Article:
According to the website of the UK Foreign and Commonwealth Office, the total Asean-UK trade in goods and services US$52.13 billion last year. The stock of UK foreign direct investment in Asean amounted to US$28.6 billion in 2018. Currently, more than 120,000 British nationals live in Southeast Asia and over 3 million British nationals visit each year. Over 40,000 Asean students studying in the UK and over 125,000 students in Asean member states studying for British higher education qualifications overseas.
The country is a signatory to the Treaty of Amity and Cooperation (2012) and has extensive security and historical links with the region. The UK is a member of the Five Power Defence Arrangements -- Southeast Asia's only collective security arrangement with Malaysia, Singapore, New Zealand and Australia.
More importantly, the UK has added value with the ongoing Covid-19 pandemic. With the UK in the Asean embrace, that would also promote the overall sense of public health security due to its advanced level of vaccine research and testing, which could benefit the Asean community as a whole. That said, the UK has not announced that any of its successful vaccines would be given out for the global common public good or that Asean would be on the priority list. China, on the other hand, has already made such a commitment.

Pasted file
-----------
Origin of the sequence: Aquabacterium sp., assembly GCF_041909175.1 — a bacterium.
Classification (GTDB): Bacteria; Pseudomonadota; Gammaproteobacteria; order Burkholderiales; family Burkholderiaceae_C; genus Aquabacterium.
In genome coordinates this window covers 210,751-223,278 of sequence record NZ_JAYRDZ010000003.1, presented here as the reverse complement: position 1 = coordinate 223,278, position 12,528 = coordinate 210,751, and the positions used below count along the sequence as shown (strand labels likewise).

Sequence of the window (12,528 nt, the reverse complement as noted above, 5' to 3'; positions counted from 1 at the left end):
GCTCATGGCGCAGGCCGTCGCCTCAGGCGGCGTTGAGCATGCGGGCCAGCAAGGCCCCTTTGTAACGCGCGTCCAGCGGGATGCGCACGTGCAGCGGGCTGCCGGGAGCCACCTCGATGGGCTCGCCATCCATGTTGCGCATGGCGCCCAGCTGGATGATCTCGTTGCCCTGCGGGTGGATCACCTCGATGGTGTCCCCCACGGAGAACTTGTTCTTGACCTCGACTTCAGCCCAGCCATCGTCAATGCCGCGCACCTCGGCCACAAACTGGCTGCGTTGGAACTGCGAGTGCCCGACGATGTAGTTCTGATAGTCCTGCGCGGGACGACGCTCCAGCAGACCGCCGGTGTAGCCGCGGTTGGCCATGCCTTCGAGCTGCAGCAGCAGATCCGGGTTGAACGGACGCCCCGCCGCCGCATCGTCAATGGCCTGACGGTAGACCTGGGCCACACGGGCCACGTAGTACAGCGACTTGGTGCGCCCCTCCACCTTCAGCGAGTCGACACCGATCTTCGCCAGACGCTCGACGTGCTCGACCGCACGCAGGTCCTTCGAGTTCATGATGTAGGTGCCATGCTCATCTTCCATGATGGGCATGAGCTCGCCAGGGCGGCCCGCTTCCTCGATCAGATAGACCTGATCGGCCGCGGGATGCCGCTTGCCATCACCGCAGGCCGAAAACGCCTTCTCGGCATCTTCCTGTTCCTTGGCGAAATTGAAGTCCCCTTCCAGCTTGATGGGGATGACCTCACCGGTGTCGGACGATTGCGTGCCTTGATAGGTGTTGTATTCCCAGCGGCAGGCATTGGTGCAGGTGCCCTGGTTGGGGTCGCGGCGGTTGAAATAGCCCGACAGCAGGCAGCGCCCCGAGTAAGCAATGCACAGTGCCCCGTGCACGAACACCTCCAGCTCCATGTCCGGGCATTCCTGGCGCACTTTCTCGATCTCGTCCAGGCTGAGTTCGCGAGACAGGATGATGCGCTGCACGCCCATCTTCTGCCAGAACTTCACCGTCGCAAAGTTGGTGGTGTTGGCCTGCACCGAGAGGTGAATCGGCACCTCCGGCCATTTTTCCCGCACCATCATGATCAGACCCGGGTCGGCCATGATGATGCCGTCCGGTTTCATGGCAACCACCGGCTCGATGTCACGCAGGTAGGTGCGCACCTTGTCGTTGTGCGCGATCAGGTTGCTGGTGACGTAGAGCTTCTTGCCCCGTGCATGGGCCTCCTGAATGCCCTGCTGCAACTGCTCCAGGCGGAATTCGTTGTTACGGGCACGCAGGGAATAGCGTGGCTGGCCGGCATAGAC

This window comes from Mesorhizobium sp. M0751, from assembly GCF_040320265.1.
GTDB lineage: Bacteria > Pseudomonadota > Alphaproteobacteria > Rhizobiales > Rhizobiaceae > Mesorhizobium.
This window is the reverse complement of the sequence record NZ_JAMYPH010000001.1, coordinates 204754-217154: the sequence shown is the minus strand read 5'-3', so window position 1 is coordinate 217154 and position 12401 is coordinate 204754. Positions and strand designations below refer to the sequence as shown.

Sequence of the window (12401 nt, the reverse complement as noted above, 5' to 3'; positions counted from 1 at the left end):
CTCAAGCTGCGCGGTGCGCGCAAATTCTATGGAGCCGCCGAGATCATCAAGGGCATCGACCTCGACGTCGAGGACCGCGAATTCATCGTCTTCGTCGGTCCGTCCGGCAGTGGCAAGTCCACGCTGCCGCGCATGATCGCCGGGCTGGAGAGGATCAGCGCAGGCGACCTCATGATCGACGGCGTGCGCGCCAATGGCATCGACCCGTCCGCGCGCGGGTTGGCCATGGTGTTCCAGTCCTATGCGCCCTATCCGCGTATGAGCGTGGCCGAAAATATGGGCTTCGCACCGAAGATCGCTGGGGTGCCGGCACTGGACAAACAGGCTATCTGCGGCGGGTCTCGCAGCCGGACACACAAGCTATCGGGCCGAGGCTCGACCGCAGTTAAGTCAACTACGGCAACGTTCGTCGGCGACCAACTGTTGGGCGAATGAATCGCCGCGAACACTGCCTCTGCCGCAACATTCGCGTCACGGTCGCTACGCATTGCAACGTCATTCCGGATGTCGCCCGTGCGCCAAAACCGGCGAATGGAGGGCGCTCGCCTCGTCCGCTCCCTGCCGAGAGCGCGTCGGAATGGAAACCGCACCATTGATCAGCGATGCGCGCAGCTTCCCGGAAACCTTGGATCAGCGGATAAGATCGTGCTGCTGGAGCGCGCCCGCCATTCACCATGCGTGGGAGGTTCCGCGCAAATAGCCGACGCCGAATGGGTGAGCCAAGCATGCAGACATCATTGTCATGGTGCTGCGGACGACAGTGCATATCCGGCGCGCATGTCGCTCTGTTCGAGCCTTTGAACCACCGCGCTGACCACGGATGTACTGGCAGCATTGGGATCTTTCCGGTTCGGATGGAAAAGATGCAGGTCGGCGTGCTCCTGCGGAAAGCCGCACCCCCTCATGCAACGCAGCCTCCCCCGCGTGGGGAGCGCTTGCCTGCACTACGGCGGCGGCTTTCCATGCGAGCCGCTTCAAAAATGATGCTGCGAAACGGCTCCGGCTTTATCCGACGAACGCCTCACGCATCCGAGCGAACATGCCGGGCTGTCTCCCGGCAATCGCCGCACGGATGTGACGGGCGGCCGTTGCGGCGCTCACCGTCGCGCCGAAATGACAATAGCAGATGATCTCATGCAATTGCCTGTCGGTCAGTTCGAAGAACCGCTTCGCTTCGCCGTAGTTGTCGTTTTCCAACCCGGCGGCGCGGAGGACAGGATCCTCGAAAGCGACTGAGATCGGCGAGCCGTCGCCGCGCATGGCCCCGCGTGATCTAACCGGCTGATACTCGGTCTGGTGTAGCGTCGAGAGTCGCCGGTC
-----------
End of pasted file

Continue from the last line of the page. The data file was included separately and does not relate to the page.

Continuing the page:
Detractors' arguments to delay the UK's partnership, for now, are equally strong and raise some fundamental questions related to the nature of Asean external relations. First of all, what is the overall assessment of Asean external relations before, during, and post Covid-19? Second, can the UK be accorded dialogue partner status without lifting the moratorium? Third, what kind of adjustments would Asean need to make with additional dialogue partners? Fourth, how can Asean deal with the requests of a strategic dialogue partner to upgrade its relationship? Beyond these often-asked questions, there are nitty-gritty issues associated with the lifting of the moratorium such as what to do with over a dozen potential partners such as Brazil and South Africa, as well as the capacity to take on more than one dialogue country as a coordinator. Both France and Italy are losing patience as they wait to become development partners with Asean.
After the Asean Charter was introduced in 2008, Asean set up various categories of external relations -- full dialogue partner, sectoral dialogue partner, development partner, special observer, and guest or other status. At the moment, Asean has sectoral dialogue relations with Pakistan and Norway. Germany, Chile and Turkey are the newest groups known as development partners. Papua New Guinea has remained a special observer since 1986.
It remains to be seen how the Asean leaders will eventually evaluate and decide on the UK's status. Suffice it to say, while all members support the UK as a dialogue partner, they differ in the timeframe -- either next year or later. Adding further complications, more members want to retain the moratorium as it is while one-third would back the UK all the way. Sooner rather than later, the UK will learn the result.
A veteran journalist on regional affairs
Kavi Chongkittavorn is a veteran journalist on regional affairs